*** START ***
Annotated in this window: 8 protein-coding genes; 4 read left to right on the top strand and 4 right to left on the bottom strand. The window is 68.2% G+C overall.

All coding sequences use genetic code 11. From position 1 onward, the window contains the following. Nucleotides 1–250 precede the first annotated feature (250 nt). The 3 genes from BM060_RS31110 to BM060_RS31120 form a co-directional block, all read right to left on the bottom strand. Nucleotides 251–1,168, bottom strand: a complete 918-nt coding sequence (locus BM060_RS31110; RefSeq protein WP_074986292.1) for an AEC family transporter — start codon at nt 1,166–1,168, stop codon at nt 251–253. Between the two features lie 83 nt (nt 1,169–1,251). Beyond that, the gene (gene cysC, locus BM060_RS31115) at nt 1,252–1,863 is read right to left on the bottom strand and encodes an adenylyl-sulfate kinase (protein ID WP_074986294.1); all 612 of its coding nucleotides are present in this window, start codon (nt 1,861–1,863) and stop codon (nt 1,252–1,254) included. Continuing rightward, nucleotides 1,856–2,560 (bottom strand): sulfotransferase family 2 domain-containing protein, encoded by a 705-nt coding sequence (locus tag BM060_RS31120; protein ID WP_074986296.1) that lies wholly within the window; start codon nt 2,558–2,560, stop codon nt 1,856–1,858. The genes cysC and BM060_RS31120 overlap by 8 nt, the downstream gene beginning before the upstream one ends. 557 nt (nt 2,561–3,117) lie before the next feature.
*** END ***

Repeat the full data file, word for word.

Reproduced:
Annotated in this window: 8 protein-coding genes; 4 read left to right on the top strand and 4 right to left on the bottom strand. The window is 68.2% G+C overall.

All coding sequences use genetic code 11. From position 1 onward, the window contains the following. Nucleotides 1–250 precede the first annotated feature (250 nt). The 3 genes from BM060_RS31110 to BM060_RS31120 form a co-directional block, all read right to left on the bottom strand. Nucleotides 251–1,168, bottom strand: a complete 918-nt coding sequence (locus BM060_RS31110; RefSeq protein WP_074986292.1) for an AEC family transporter — start codon at nt 1,166–1,168, stop codon at nt 251–253. Between the two features lie 83 nt (nt 1,169–1,251). Beyond that, the gene (gene cysC, locus BM060_RS31115) at nt 1,252–1,863 is read right to left on the bottom strand and encodes an adenylyl-sulfate kinase (protein ID WP_074986294.1); all 612 of its coding nucleotides are present in this window, start codon (nt 1,861–1,863) and stop codon (nt 1,252–1,254) included. Continuing rightward, nucleotides 1,856–2,560 (bottom strand): sulfotransferase family 2 domain-containing protein, encoded by a 705-nt coding sequence (locus tag BM060_RS31120; protein ID WP_074986296.1) that lies wholly within the window; start codon nt 2,558–2,560, stop codon nt 1,856–1,858. The genes cysC and BM060_RS31120 overlap by 8 nt, the downstream gene beginning before the upstream one ends. 557 nt (nt 2,561–3,117) lie before the next feature.